Critical Thinking in Nursing: A Critical Discourse Analysis of a Perpetual Paradox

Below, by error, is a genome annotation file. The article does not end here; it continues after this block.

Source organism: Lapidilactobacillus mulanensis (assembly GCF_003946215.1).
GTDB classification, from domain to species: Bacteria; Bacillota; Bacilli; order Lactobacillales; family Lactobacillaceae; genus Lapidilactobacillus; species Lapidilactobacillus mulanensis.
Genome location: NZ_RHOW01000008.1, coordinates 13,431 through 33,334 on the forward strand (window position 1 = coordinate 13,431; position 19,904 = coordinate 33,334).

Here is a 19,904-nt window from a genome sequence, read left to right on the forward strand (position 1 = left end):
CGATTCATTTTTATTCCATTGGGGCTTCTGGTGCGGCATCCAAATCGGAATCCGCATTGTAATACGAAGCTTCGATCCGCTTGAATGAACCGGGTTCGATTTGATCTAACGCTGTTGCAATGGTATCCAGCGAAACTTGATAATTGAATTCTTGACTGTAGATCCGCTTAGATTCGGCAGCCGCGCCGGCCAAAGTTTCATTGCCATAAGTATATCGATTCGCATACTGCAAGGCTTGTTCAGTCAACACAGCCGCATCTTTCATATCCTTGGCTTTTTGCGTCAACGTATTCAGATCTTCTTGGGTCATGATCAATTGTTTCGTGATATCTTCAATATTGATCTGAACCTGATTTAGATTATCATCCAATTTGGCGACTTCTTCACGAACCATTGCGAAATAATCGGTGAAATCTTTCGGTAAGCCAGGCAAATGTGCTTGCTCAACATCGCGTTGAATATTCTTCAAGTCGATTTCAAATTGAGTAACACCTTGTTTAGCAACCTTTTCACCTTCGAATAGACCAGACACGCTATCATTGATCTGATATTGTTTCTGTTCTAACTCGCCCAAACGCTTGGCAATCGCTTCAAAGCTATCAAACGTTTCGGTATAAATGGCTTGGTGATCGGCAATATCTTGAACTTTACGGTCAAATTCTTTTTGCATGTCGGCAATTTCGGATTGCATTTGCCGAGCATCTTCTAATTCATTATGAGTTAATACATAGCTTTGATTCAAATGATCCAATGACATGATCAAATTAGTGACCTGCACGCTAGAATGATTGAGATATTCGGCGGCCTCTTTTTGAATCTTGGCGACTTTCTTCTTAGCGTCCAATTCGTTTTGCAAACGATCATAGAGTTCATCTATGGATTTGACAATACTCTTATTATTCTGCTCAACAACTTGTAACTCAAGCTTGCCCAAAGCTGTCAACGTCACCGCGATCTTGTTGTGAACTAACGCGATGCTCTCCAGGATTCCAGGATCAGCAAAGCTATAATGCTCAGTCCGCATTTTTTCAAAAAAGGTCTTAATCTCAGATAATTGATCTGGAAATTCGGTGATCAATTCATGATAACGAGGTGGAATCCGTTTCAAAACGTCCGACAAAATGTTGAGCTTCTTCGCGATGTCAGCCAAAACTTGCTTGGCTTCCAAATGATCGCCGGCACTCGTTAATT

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The term ‘critical thinking’ has conflicting definitions in nursing. Controversy stems from debates about what is involved in the thinking process that makes it ‘critical’. For some, it is an analytical linear problem solving approach within defined parameters while for others it demands an engagement with underpinning theoretical and philosophical influences. Critical thinking is, however, considered crucial and is a compulsory requirement for all NZ nurses. It is believed to be essential for nurses to determine what knowledge to use, what care to provide, and how to decide the best way to deliver this care. Yet, exactly what is required when nurses critically think is not clearly articulated within nursing theory and practice. A critical discourse analysis (CDA) methodology was used to examine five influential documents that impact critical thinking in nursing. Three professional documents that influence nursing in a prescriptive and pervasive way and two academic nursing texts were analysed. These documents guide the way in which critical thinking is defined and how its use is sanctioned in nursing theory and practice. Informed by the work of Fairclough (1995, 2003) and Huckin (1997), this CDA research adopted a thematic approach in which documents were analysed at a textual and discourse practice level. Following this, critical and social constructionist theory was utilised to provide a contextualised interpretation of the powerful discursive forces impacting on critical thinking. By focusing attention on the dominant professional, organisational and political discourses which impact critical thinking, this doctoral study identifies assumptions about critical thinking within nursing theory and clinical practice, and the way in which a number of discourses position and influence nurses’ professional identities. The findings reveal how the documents construct the meaning of critical thinking in two significant ways. Critical thinking is predominantly defined within the documents as a cognitive problem solving approach and nurses are discursively positioned to comply with rules and regulations to guide their thinking and practice. However, there is also a requirement for the engagement with the philosophical aspects of critical thinking in order for nurses to provide safe and responsive care in highly complex and challenging health care environments. These two components of critical thinking are not always complementary. The findings highlight the perpetual paradoxes faced by a critically thinking nurse. This study argues that critical thinking, as used in nursing practice, is a social practice and more of a pseudo-critical thinking approach than a philosophical endeavour. A philosophical approach to critical thinking is shown to be required and yet challenging and indeed potentially compromising for nurses. Recommendations regarding potential support for nurse educators, nurses in practice, and students of nursing are made. The principle recommendation is that professional supervision is used to support critical thinking in nursing, alongside formal education about critical thinking at undergraduate and postgraduate levels.